Thursday, April 5, 2012

Pop Culture Will Eat Itself

I haven’t been making much use of this blog lately, and it’s not because I don’t want to—just the opposite. I keep coming up with ever more elaborate and baroque ideas for blog essays, many of them part of a putative in-depth series, but my problem is that I never want to launch into them without getting my ideas organized first. Clearly this is leading to literary paralysis, so I’ve decided to just launch into a post, or series of posts, and let it develop as it comes. All of this is to say, if the following seems somewhat on the vague side, you may understand why.


Being a geek on the internet, I can’t help but notice the contentious tone that’s settled into fandoms of various stripes. (Thank you, doctor obvious.) I choose to stay away from the more sordid corners of the net and cleave to the more intelligent and thoughtful writers on pop culture, but that doesn’t mean I’m more likely to avoid contentiousness. Just the opposite, in fact. Some of the smartest and most insightful bloggers in geekdom, or any subdomain thereof, have (often delightfully) acid tongues. But there’s an interesting attitude that’s been forming for a while now among the nerd literati—the desire to inject some much-needed self-awareness into the culture of geekdom through criticism. There’s no getting around the fact that the more ravening segments of fandom have gotten out of control, feeding a sense of entitlement grown ludicrously bloated (see, for example, the petition or whatever it was to change the ending of Mass Effect 3) and bizarre tribalism centered around serving the finances of huge corporations (here see the decision by many geeks to side with Marvel against the Kirby heirs, or, slightly less toxically, the caterwauling over The Dark Knight’s failure to win Best Picture or beat Titanic at the box office.) And of course, it’s become de rigeur for nerds to reject considered criticism of their Favourite Thing as a mortal insult that cannot be allowed to stand, leading to an unfortunate watering down of serious analytical reviews. In the face of all this, an attitude of contempt and disdain towards geekdom is not only understandable but often laudable.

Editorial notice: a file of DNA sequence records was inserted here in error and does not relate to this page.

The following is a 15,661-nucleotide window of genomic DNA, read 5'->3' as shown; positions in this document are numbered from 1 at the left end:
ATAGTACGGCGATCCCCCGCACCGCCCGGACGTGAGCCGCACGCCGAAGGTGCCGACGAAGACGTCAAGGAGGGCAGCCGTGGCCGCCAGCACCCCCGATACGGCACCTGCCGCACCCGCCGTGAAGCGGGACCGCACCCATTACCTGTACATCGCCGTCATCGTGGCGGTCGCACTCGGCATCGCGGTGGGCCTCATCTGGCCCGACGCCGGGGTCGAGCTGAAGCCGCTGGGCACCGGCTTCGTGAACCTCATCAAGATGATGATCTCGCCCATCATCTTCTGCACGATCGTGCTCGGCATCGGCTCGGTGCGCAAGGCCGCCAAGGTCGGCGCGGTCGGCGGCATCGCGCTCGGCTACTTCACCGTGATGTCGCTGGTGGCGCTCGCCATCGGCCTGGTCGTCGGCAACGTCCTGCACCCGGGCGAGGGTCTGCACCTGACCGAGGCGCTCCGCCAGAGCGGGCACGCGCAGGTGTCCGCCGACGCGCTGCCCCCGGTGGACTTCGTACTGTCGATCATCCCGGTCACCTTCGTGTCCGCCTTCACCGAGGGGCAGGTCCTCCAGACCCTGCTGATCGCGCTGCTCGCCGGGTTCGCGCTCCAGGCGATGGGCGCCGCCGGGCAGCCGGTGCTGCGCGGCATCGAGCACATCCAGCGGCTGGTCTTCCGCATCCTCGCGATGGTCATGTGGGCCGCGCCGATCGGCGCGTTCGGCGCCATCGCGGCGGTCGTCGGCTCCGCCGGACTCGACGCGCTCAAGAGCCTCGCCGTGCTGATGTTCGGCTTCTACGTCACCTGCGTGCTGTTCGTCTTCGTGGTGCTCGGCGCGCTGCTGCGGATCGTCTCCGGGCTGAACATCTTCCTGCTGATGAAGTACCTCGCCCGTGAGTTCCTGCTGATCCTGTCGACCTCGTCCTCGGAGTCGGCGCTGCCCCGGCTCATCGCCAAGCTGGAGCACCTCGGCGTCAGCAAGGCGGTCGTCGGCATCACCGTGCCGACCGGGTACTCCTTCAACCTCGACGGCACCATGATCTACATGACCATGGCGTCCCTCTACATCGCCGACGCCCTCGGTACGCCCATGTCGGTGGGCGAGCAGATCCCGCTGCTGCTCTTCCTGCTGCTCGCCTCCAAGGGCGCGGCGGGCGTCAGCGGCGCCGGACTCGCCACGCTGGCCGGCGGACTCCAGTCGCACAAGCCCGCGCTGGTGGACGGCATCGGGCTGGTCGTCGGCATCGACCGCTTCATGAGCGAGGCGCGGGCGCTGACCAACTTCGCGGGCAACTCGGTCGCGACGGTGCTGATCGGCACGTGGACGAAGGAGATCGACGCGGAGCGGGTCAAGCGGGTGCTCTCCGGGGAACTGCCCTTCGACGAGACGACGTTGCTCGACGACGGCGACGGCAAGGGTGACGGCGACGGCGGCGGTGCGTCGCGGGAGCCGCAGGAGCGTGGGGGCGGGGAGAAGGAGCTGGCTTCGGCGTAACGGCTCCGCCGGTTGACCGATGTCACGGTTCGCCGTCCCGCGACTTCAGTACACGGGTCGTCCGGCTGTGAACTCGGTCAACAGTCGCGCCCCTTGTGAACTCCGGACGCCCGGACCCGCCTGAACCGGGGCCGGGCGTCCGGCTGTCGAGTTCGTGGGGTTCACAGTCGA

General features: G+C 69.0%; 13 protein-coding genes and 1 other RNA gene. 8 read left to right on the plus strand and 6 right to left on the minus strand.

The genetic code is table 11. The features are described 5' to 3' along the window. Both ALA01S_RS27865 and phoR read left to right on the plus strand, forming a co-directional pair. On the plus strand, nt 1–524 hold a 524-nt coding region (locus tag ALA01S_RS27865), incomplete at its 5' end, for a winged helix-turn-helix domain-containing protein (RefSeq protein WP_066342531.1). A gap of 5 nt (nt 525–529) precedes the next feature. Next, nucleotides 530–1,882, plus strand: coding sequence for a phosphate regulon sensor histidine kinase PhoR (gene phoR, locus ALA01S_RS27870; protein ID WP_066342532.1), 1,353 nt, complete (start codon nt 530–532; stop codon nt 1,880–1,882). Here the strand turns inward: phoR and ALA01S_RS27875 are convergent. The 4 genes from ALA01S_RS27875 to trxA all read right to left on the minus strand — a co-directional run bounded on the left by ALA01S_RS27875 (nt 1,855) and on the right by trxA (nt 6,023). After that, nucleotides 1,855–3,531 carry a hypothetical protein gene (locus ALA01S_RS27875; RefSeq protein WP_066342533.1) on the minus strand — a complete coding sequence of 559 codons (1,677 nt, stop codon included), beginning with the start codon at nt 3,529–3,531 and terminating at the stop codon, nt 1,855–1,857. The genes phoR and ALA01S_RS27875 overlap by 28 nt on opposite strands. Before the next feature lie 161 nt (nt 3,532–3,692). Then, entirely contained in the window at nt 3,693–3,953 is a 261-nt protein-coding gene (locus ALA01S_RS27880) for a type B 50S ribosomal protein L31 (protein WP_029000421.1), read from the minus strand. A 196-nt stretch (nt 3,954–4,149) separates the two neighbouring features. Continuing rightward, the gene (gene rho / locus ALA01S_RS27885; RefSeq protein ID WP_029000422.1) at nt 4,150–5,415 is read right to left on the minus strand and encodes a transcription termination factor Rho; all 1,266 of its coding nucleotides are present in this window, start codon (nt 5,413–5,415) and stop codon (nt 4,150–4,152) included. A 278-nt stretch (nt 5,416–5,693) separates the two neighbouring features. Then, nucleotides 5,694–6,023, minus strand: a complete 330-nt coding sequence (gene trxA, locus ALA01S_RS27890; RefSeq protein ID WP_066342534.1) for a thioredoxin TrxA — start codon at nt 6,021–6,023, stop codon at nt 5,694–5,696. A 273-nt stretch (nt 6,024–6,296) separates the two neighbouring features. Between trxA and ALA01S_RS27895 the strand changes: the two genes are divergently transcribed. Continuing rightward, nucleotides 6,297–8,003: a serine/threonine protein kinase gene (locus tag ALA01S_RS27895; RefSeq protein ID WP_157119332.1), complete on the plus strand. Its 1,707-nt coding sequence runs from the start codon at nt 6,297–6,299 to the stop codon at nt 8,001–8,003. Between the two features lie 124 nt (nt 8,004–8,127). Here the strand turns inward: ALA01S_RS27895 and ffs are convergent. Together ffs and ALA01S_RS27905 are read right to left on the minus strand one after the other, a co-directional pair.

And yet.

A knee-jerk attitude from an intelligent contrarian standing against mindless groupthink is nevertheless a knee-jerk attitude, and I feel like we’re starting to see some negative blowback. Essentially, there’s an ultra-defensive elitist mindset forming that seems to feel they can take it for granted that [pop culture property X] is a waste of time propagated by the dregs of the net, and that anyone who speaks up in its defense is by default an unwashed, unselfaware nerd. This is the “Oh, now a bunch of NERDS are gonna complain that I dissed Arkham Asylum” response, and it seems to tilt perilously close to shutting down debate just as the rabid hordes of fanboyism do. If you post your thoughts on the internet, you’re likely to find people disagreeing with you; that’s sort of the point of the internet.

But I didn’t really want to talk about the Great Nerd Wars in particular, I wanted to investigate a particular aspect of this attitude: namely, the way some pop culture properties are elevated above others, both in the short term and the long term.